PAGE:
What a lovely way to discover new poems this book is. The title is deliberately provocative and makes you (well me) say to yourself ‘Well that didn’t make me cry’ after reading each selection. In fact none of them made me cry or even become slightly teary which may say more about me than the poetry. There are some very touching and sad poems included here such as ‘An Exequy’ by Peter Porter,’Love After Love’ by Derek Walcott, ‘It is Here (For A)’ by Harold Pinter and ‘For Andrew Wood’ by James Fenton.
More often I was left thoughtful as I was after reading ‘Crusoe in England’ by Elizabeth Bishop and Rilke’s ‘Orpheus. Eurydice. Hermes’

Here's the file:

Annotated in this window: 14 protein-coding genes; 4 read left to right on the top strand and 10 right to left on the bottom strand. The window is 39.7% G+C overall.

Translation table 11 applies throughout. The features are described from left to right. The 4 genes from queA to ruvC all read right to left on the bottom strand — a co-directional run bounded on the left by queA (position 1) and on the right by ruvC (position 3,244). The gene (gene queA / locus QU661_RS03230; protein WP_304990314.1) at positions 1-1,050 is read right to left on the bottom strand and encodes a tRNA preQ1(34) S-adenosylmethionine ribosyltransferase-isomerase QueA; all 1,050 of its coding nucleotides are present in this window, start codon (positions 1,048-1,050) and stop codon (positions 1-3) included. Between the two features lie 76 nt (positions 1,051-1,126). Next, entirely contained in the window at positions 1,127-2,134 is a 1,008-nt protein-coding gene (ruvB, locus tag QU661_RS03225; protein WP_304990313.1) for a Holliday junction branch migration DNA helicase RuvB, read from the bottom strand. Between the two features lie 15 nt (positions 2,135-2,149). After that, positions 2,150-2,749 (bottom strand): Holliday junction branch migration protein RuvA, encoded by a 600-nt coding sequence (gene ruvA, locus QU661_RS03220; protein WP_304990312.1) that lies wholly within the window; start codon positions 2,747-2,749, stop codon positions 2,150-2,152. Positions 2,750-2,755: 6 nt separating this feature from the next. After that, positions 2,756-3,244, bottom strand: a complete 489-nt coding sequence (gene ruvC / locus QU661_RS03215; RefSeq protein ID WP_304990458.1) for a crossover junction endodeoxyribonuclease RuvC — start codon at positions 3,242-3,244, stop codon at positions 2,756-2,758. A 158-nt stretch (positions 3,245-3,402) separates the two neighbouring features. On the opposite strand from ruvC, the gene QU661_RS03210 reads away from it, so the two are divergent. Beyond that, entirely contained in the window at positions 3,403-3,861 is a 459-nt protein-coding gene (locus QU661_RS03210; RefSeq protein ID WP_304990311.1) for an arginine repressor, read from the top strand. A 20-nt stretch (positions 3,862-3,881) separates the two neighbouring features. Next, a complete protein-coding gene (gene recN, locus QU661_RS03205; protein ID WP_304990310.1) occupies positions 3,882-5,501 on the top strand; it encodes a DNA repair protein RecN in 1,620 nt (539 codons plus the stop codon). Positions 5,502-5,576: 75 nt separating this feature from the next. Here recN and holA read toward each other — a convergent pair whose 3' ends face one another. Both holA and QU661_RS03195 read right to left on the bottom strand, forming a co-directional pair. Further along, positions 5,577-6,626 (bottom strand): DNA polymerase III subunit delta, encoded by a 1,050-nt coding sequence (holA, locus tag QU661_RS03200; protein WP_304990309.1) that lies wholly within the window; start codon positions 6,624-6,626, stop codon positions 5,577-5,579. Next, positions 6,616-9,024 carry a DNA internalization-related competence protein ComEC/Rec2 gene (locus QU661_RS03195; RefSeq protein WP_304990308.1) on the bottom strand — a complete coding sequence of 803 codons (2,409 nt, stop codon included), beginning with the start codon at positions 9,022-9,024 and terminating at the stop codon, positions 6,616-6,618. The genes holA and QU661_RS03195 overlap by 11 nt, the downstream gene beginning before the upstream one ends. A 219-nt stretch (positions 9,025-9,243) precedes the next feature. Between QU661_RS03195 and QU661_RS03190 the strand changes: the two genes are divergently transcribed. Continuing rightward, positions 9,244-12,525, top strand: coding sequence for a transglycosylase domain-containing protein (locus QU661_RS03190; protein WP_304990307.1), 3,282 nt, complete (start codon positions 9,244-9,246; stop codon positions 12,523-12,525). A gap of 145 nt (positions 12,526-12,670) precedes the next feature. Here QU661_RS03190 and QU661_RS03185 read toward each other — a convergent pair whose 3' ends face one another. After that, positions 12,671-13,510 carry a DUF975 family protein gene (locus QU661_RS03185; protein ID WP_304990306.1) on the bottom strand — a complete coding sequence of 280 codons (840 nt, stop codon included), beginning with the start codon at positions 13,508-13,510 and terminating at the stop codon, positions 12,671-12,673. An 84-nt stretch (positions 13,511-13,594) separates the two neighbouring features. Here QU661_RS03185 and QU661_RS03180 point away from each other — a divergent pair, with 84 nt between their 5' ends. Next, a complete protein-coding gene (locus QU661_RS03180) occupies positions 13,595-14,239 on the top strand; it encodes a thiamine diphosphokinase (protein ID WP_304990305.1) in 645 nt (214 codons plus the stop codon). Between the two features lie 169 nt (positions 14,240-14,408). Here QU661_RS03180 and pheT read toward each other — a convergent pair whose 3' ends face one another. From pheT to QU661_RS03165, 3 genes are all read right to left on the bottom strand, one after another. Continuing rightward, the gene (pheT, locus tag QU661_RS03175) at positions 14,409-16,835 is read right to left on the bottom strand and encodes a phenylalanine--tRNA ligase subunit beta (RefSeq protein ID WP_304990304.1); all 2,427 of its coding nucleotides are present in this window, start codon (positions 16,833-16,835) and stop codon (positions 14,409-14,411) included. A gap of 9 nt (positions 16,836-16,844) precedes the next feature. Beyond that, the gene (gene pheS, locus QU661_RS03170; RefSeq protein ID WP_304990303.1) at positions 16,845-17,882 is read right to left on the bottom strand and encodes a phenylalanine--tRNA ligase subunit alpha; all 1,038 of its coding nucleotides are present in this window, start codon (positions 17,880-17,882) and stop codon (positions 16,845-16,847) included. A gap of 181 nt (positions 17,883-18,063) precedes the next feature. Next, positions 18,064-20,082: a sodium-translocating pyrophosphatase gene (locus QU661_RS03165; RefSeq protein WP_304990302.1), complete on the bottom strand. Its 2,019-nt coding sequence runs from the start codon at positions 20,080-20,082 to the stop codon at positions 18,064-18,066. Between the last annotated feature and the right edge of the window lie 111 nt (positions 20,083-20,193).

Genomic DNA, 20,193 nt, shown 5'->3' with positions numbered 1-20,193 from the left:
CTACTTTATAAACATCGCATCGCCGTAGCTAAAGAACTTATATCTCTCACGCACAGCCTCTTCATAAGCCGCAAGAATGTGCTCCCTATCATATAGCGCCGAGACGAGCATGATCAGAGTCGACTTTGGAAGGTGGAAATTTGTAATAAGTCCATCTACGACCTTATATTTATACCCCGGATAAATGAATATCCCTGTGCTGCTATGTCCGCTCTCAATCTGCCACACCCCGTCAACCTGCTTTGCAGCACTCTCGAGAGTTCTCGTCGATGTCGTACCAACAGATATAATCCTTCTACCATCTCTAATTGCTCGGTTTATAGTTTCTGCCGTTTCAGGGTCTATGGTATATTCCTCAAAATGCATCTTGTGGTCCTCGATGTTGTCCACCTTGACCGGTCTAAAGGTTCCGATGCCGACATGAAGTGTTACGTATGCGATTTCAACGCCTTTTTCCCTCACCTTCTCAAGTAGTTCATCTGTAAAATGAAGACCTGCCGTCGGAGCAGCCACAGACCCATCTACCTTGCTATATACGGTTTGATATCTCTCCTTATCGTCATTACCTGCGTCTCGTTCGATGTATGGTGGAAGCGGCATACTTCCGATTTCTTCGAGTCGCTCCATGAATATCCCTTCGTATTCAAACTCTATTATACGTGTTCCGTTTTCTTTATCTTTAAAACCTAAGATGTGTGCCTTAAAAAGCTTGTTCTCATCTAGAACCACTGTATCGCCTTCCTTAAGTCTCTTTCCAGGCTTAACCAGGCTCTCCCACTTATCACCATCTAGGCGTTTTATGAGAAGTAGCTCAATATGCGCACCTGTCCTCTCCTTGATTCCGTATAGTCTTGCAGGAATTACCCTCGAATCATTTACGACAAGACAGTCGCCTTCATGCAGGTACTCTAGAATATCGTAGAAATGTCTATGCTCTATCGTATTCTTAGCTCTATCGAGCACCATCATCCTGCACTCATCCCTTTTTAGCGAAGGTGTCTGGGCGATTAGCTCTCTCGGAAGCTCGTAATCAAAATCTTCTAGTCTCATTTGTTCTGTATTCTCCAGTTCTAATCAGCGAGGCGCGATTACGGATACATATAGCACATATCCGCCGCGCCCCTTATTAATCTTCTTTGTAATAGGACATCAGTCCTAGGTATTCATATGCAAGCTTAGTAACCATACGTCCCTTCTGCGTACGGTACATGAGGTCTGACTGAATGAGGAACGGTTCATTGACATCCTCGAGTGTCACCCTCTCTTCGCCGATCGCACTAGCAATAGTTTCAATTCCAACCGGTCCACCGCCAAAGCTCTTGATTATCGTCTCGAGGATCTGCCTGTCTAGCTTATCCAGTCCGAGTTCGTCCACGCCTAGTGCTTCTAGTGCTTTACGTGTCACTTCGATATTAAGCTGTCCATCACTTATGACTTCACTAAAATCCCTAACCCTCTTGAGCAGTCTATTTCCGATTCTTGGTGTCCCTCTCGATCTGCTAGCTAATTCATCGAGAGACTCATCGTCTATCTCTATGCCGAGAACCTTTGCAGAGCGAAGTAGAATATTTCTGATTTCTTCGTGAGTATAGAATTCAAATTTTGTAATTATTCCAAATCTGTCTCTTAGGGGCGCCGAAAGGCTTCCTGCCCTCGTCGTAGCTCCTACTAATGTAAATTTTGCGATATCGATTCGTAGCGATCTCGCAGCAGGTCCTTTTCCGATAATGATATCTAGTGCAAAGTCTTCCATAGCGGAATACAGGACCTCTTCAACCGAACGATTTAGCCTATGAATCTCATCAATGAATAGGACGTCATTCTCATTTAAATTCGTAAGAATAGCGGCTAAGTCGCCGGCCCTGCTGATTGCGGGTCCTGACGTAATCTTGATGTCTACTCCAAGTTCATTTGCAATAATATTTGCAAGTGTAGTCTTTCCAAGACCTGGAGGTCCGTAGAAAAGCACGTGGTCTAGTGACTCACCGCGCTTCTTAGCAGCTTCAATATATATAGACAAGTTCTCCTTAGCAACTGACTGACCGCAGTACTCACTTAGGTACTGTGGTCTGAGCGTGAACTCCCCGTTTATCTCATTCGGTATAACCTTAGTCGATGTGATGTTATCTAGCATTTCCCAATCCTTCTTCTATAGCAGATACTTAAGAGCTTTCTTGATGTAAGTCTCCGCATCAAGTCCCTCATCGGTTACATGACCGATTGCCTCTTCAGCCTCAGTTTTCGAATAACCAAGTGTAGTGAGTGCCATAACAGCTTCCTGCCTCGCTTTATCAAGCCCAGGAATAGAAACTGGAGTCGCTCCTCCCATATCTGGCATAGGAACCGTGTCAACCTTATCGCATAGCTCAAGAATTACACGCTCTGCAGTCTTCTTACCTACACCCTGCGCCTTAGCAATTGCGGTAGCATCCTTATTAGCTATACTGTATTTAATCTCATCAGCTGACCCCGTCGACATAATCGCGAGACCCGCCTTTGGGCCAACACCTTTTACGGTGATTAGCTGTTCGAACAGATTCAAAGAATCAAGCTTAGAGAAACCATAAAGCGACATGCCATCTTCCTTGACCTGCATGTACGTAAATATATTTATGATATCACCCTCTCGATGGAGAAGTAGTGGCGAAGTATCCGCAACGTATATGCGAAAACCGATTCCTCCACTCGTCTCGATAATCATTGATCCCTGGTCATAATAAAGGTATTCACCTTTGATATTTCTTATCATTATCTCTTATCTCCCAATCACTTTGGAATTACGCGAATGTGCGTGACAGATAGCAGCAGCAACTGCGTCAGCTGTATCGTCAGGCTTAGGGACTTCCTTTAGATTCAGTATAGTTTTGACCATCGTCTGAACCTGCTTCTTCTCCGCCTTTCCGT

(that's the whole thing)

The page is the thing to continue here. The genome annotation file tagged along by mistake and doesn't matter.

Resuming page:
I found the presentation of each poem distracting, with its title and author followed by an introduction by the person who selected it, then the text and finally a brief biography of the selector. The poems often seemed lost in that mass of information.
Having said that the introductions are as much what this book is about as the poems and in many occasions are very revealing and emotional in themselves. About his choice, Melvyn Bragg says,
For me it paints a picture of my thoughts and feelings when I think of my first wife, who took her life more than forty years ago. I feel as responsible, as guilty, and as ashamed now as I was then.
Other notably affecting introductions are by Clive James’ to ‘Canoe’ by Keith Douglas and Richard Rogers’ heartbreaking explanation of the poem Craig Raine sent him and his wife Ruth after the death of their son.